Every winter, there’s a video game pilgrimage to San Francisco. College students, journalists and dealmakers descend on the city’s Moscone Center for the annual Game Developers Conference, looking to discover or become part of the Next Big Thing in interactive entertainment. At the yearly confab that draws them together, members of development studios all over the world — who toil in near-total anonymity — come up for air and compare notes on process and quality of life. The artists, programmers, coders and designers also come here to plot out their next career moves or, at least, to get re-inspired and re-energized.
The most inspiring and energizing thing at this year’s GDC may have happened on its first day. During the opening hours of the Indie Game Summit, developer Ron Carmel gave a talk that announced the formation of the Indie Fund. Carmel outlined how this new organization would help fund other aspiring independent game developers. The San Francisco resident — who, along with partner Kyle Gabler, makes up dev studio 2D Boy — became one of the DIY gaming scene’s established stars with the success of “World of Goo” two years ago. So it was big news that he and several other successful indie developers would be pooling money together to grow the ranks of people who want to make games on their own. To find out more, I reached out to Carmel and another IF co-founder, Aaron Isaksen of AppAbove Games, to talk about Indie Fund’s origins.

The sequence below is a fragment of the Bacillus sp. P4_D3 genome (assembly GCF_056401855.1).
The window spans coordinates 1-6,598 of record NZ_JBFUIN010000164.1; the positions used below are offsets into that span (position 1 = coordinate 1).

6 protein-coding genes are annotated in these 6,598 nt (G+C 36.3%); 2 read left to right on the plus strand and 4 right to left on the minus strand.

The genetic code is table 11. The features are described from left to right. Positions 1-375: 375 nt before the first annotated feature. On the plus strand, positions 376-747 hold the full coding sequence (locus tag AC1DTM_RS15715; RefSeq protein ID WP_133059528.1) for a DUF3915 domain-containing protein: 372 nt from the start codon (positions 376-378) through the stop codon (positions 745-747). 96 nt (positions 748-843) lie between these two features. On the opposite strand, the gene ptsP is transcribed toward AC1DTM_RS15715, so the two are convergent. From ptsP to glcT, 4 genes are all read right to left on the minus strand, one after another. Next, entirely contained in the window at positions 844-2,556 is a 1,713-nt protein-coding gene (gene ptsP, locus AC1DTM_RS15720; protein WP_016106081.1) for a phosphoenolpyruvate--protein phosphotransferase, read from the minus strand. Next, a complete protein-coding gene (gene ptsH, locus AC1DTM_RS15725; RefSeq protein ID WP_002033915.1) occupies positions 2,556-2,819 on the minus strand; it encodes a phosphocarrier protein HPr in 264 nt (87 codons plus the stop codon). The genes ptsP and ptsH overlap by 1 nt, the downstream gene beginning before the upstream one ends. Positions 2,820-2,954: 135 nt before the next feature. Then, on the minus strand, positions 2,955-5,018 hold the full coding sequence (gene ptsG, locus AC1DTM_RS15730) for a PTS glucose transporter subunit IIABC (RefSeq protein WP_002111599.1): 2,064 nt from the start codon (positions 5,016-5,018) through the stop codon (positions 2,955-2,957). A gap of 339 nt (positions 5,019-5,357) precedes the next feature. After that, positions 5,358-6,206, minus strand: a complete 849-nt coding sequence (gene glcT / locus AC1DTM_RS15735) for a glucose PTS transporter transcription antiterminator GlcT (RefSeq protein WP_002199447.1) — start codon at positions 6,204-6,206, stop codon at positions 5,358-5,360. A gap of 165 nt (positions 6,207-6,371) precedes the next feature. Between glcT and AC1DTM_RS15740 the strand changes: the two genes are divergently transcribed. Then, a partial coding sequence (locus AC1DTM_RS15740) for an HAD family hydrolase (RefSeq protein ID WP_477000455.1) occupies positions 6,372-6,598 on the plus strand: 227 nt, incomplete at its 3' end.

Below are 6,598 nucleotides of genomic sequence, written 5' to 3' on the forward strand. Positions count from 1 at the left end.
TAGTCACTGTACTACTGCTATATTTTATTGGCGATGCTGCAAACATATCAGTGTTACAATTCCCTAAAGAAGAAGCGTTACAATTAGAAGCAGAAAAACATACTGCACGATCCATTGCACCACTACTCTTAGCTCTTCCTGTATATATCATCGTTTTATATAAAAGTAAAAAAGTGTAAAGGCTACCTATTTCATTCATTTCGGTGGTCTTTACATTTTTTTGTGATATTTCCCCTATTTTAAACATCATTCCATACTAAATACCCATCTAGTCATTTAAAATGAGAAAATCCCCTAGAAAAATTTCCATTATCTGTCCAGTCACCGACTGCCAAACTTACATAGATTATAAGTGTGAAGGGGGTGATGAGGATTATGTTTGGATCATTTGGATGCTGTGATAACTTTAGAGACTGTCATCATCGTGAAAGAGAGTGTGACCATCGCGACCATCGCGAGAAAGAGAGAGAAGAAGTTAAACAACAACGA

It seems like game developers tend to work in bubbles where they lose touch with the outside world. That isolation must be even more intense so for indie developers, who have less manpower and sometimes even work solo. So how is it that you and Kyle, Kellee Santiago, Jonathan Blow and the others got together to form Indie Fund?
Aaron: Considering that indies aren’t encumbered by bureaucracy, lengthy employment contracts, and scary non-disclosure agreements, its actually much easier for us to share information and ideas with each other than if we worked for a traditional company. Skype calls, email, mailing lists, wikis, blogs, conferences, face-to-face lunch meetings, and cafe work groups keep us plenty in touch with each other. We first started tossing around ideas for Indie Fund at a meetup of indie developers at GDC 2009, hashed out a lot of the details over email and Skype, and then I think we met one more time in person at GDC 2010.
Ron: The opposite is actually true. Yes, we work in small teams, sometime teams of one person, but it’s a tightly knit community. We talk to each other regularly, collaborate on small projects here and there, and actually spend quite a bit of time together both during conferences and in everyday life. The San Francisco Bay Area in particular is a huge indie hub. Kyle and I are here, as is Jon Blow (“Braid”), Derek Yu (“Aquaria”/”Spelunky”), David Hellman (“Braid”), Colin Northway (“Fantastic Contraption”), Chris Hecker (“Spore”/”SpyParty”), Steph Thirion (“Eliss”/”Faraway”), and I could go on. But to answer your question, the idea for Indie Fund came up at GDC last year in an informal gathering of indie developers, and evolved during ongoing conversations in the following months.